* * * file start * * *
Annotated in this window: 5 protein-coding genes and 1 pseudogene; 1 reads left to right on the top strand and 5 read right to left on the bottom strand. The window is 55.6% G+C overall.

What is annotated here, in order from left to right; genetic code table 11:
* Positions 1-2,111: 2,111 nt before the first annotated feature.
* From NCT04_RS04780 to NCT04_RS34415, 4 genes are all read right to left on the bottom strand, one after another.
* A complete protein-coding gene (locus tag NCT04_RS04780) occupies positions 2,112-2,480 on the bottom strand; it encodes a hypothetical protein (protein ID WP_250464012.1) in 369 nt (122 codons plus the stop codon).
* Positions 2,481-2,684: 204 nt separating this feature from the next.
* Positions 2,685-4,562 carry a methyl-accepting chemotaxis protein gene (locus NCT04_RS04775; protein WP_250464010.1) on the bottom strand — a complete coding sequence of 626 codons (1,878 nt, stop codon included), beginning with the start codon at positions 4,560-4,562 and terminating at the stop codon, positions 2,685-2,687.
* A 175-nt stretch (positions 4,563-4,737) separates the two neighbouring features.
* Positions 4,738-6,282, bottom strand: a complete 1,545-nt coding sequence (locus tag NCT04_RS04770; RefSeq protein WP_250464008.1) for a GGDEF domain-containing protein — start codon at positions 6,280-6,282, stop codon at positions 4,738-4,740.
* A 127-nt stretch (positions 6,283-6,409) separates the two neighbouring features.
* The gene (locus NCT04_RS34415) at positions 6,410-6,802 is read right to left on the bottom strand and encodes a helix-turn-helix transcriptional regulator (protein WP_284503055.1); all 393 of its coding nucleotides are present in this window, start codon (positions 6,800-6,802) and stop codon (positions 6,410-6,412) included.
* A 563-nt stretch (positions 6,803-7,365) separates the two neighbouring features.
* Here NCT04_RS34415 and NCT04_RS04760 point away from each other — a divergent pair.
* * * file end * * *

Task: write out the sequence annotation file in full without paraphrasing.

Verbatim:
Annotated in this window: 5 protein-coding genes and 1 pseudogene; 1 reads left to right on the top strand and 5 read right to left on the bottom strand. The window is 55.6% G+C overall.

What is annotated here, in order from left to right; genetic code table 11:
* Positions 1-2,111: 2,111 nt before the first annotated feature.
* From NCT04_RS04780 to NCT04_RS34415, 4 genes are all read right to left on the bottom strand, one after another.
* A complete protein-coding gene (locus tag NCT04_RS04780) occupies positions 2,112-2,480 on the bottom strand; it encodes a hypothetical protein (protein ID WP_250464012.1) in 369 nt (122 codons plus the stop codon).
* Positions 2,481-2,684: 204 nt separating this feature from the next.
* Positions 2,685-4,562 carry a methyl-accepting chemotaxis protein gene (locus NCT04_RS04775; protein WP_250464010.1) on the bottom strand — a complete coding sequence of 626 codons (1,878 nt, stop codon included), beginning with the start codon at positions 4,560-4,562 and terminating at the stop codon, positions 2,685-2,687.
* A 175-nt stretch (positions 4,563-4,737) separates the two neighbouring features.
* Positions 4,738-6,282, bottom strand: a complete 1,545-nt coding sequence (locus tag NCT04_RS04770; RefSeq protein WP_250464008.1) for a GGDEF domain-containing protein — start codon at positions 6,280-6,282, stop codon at positions 4,738-4,740.
* A 127-nt stretch (positions 6,283-6,409) separates the two neighbouring features.
* The gene (locus NCT04_RS34415) at positions 6,410-6,802 is read right to left on the bottom strand and encodes a helix-turn-helix transcriptional regulator (protein WP_284503055.1); all 393 of its coding nucleotides are present in this window, start codon (positions 6,800-6,802) and stop codon (positions 6,410-6,412) included.
* A 563-nt stretch (positions 6,803-7,365) separates the two neighbouring features.
* Here NCT04_RS34415 and NCT04_RS04760 point away from each other — a divergent pair.